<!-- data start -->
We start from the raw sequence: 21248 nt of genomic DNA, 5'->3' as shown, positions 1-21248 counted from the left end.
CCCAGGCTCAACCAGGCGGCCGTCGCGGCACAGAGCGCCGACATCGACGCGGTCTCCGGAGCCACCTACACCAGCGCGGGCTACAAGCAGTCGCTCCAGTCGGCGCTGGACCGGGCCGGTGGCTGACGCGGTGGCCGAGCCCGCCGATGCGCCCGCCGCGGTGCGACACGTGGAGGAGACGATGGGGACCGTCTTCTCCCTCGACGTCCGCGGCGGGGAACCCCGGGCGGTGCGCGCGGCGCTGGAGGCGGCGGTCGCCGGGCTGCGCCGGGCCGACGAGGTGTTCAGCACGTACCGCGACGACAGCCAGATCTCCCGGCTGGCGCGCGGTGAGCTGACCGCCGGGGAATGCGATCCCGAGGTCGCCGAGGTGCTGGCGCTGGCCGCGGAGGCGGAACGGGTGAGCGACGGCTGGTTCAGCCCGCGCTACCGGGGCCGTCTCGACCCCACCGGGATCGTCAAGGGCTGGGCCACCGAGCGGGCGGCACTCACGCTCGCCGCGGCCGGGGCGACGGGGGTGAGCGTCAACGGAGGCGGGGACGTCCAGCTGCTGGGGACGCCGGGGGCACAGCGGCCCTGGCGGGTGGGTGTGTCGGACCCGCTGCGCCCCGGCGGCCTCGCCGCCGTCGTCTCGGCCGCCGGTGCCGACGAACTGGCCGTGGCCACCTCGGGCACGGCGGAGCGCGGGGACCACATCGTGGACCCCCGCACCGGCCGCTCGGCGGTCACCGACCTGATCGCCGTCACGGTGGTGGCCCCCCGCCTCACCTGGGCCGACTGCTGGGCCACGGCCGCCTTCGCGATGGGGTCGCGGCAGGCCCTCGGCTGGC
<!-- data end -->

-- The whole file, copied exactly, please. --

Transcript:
We start from the raw sequence: 21248 nt of genomic DNA, 5'->3' as shown, positions 1-21248 counted from the left end.
CCCAGGCTCAACCAGGCGGCCGTCGCGGCACAGAGCGCCGACATCGACGCGGTCTCCGGAGCCACCTACACCAGCGCGGGCTACAAGCAGTCGCTCCAGTCGGCGCTGGACCGGGCCGGTGGCTGACGCGGTGGCCGAGCCCGCCGATGCGCCCGCCGCGGTGCGACACGTGGAGGAGACGATGGGGACCGTCTTCTCCCTCGACGTCCGCGGCGGGGAACCCCGGGCGGTGCGCGCGGCGCTGGAGGCGGCGGTCGCCGGGCTGCGCCGGGCCGACGAGGTGTTCAGCACGTACCGCGACGACAGCCAGATCTCCCGGCTGGCGCGCGGTGAGCTGACCGCCGGGGAATGCGATCCCGAGGTCGCCGAGGTGCTGGCGCTGGCCGCGGAGGCGGAACGGGTGAGCGACGGCTGGTTCAGCCCGCGCTACCGGGGCCGTCTCGACCCCACCGGGATCGTCAAGGGCTGGGCCACCGAGCGGGCGGCACTCACGCTCGCCGCGGCCGGGGCGACGGGGGTGAGCGTCAACGGAGGCGGGGACGTCCAGCTGCTGGGGACGCCGGGGGCACAGCGGCCCTGGCGGGTGGGTGTGTCGGACCCGCTGCGCCCCGGCGGCCTCGCCGCCGTCGTCTCGGCCGCCGGTGCCGACGAACTGGCCGTGGCCACCTCGGGCACGGCGGAGCGCGGGGACCACATCGTGGACCCCCGCACCGGCCGCTCGGCGGTCACCGACCTGATCGCCGTCACGGTGGTGGCCCCCCGCCTCACCTGGGCCGACTGCTGGGCCACGGCCGCCTTCGCGATGGGGTCGCGGCAGGCCCTCGGCTGGC